The Opera ghost really existed. He was not, as was long believed, a creature of the imagination of the artists, the superstition of the managers, or a product of the absurd and impressionable brains of the young ladies of the ballet, their mothers, the box-keepers, the cloak-room attendants or the concierge. Yes, he existed in flesh and blood, although he assumed the complete appearance of a real phantom; that is to say, of a spectral shade.
When I began to ransack the archives of the National Academy of Music I was at once struck by the surprising coincidences between the phenomena ascribed to the "ghost" and the most extraordinary and fantastic tragedy that ever excited the Paris upper classes; and I soon conceived the idea that this tragedy might reasonably be explained by the phenomena in question. The events do not date more than thirty years back; and it would not be difficult to find at the present day, in the foyer of the ballet, old men of the highest respectability, men upon whose word one could absolutely rely, who would remember as though they happened yesterday the mysterious and dramatic conditions that attended the kidnapping of Christine Daae, the disappearance of the Vicomte de Chagny and the death of his elder brother, Count Philippe, whose body was found on the bank of the lake that exists in the lower cellars of the Opera on the Rue-Scribe side. But none of those witnesses had until that day thought that there was any reason for connecting the more or less legendary figure of the Opera ghost with that terrible story.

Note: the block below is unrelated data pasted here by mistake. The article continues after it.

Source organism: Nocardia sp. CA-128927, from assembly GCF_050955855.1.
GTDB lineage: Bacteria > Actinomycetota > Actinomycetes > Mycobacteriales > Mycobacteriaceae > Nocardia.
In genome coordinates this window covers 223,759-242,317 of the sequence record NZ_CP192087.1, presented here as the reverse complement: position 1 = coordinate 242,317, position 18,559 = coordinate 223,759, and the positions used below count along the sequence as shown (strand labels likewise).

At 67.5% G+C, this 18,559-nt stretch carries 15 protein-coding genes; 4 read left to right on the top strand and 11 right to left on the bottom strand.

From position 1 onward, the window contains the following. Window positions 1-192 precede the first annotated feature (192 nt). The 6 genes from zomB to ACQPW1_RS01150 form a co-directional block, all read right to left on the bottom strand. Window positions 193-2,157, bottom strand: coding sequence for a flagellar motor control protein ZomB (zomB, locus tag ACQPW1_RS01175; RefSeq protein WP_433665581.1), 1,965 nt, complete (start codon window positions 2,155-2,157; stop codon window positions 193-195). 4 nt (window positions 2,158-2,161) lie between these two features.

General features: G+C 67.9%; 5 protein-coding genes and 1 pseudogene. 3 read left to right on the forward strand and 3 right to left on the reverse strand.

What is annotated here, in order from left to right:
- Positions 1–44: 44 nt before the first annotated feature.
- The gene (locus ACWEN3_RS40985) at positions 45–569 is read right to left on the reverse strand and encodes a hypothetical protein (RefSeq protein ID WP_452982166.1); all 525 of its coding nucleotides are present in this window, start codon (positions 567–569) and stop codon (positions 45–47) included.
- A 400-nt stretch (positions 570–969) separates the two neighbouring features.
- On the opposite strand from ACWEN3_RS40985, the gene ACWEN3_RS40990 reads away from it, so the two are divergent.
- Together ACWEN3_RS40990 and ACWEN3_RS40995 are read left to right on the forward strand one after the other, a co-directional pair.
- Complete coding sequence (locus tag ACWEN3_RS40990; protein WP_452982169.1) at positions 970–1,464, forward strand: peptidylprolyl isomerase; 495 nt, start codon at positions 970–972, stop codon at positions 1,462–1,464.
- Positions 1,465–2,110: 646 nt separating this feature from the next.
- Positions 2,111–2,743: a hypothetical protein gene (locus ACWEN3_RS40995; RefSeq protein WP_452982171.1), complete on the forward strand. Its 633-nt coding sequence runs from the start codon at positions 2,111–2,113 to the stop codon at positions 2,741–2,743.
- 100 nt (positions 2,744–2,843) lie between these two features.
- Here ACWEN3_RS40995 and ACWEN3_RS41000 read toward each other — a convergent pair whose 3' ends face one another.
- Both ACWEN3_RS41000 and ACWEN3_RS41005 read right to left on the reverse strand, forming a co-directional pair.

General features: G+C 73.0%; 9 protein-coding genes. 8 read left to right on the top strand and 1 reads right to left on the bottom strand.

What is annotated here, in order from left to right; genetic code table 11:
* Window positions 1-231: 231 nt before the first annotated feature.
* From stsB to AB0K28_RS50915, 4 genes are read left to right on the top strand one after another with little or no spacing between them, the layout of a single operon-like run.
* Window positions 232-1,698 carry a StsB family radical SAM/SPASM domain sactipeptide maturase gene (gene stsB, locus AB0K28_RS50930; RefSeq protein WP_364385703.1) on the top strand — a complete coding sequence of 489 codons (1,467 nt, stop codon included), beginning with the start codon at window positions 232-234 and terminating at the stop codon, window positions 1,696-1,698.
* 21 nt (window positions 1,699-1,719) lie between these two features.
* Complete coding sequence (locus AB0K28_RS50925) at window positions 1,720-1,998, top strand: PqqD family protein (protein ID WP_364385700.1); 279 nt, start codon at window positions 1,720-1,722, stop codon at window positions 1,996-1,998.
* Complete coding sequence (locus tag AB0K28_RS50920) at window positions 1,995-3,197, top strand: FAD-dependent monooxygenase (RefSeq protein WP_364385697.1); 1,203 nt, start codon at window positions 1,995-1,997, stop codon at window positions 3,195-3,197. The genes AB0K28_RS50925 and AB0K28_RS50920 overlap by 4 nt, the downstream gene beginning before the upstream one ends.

The truth was slow to enter my mind, puzzled by an inquiry that at every moment was complicated by events which, at first sight, might be looked upon as superhuman; and more than once I was within an ace of abandoning a task in which I was exhausting myself in the hopeless pursuit of a vain image. At last, I received the proof that my presentiments had not deceived me, and I was rewarded for all my efforts on the day when I acquired the certainty that the Opera ghost was more than a mere shade.
The inaugural release in the Horror Writers Association Haunted Library of Horror Classics series will be a revelation to those familiar only with the musical based on the 1910 novel by LeRoux (1868 1927). The tale of a Paris opera house inhabited by a spectral figure with seemingly magical abilities remains genuinely creepy today. Much of the book's power stems from the author's presentation of his narrative as the factual product of his own diligent archival research and interviews with survivors of the phenomenon. This understated treatment means that even his spoiler-laden prologue heightens rather than lessens suspense. A turnover in the management of the opera house coincides with sightings of the so-called Opera ghost and the grim discovery of the hanged corpse of Joseph Buquet, the company's chief scene-shifter. These events are followed by an unexpectedly triumphant performance by Christine Dae , who previously had an undistinguished singing career, which proves to be linked to the phantom. Fans of literate horror, whatever their opinion of Andrew Lloyd Weber, will be gratified.